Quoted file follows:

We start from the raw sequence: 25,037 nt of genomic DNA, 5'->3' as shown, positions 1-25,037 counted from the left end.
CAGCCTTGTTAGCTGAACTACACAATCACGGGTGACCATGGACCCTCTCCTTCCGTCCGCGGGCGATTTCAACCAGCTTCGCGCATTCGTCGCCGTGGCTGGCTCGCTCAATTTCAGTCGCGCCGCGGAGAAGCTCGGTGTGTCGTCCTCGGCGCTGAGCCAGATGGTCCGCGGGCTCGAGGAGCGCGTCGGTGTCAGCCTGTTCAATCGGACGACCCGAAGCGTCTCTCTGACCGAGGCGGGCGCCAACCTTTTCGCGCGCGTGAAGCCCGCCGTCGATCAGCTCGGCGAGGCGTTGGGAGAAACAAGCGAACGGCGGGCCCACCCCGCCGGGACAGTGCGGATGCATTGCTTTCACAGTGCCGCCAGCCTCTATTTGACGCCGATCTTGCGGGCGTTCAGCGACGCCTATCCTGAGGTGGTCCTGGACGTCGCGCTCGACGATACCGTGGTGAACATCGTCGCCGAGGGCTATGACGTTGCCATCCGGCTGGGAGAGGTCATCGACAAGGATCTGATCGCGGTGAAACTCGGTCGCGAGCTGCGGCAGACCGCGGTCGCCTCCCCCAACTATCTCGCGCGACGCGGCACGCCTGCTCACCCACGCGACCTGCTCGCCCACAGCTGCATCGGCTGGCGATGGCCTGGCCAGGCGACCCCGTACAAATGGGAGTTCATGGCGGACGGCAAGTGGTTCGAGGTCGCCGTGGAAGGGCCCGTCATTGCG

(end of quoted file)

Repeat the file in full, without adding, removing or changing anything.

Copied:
We start from the raw sequence: 25,037 nt of genomic DNA, 5'->3' as shown, positions 1-25,037 counted from the left end.
CAGCCTTGTTAGCTGAACTACACAATCACGGGTGACCATGGACCCTCTCCTTCCGTCCGCGGGCGATTTCAACCAGCTTCGCGCATTCGTCGCCGTGGCTGGCTCGCTCAATTTCAGTCGCGCCGCGGAGAAGCTCGGTGTGTCGTCCTCGGCGCTGAGCCAGATGGTCCGCGGGCTCGAGGAGCGCGTCGGTGTCAGCCTGTTCAATCGGACGACCCGAAGCGTCTCTCTGACCGAGGCGGGCGCCAACCTTTTCGCGCGCGTGAAGCCCGCCGTCGATCAGCTCGGCGAGGCGTTGGGAGAAACAAGCGAACGGCGGGCCCACCCCGCCGGGACAGTGCGGATGCATTGCTTTCACAGTGCCGCCAGCCTCTATTTGACGCCGATCTTGCGGGCGTTCAGCGACGCCTATCCTGAGGTGGTCCTGGACGTCGCGCTCGACGATACCGTGGTGAACATCGTCGCCGAGGGCTATGACGTTGCCATCCGGCTGGGAGAGGTCATCGACAAGGATCTGATCGCGGTGAAACTCGGTCGCGAGCTGCGGCAGACCGCGGTCGCCTCCCCCAACTATCTCGCGCGACGCGGCACGCCTGCTCACCCACGCGACCTGCTCGCCCACAGCTGCATCGGCTGGCGATGGCCTGGCCAGGCGACCCCGTACAAATGGGAGTTCATGGCGGACGGCAAGTGGTTCGAGGTCGCCGTGGAAGGGCCCGTCATTGCG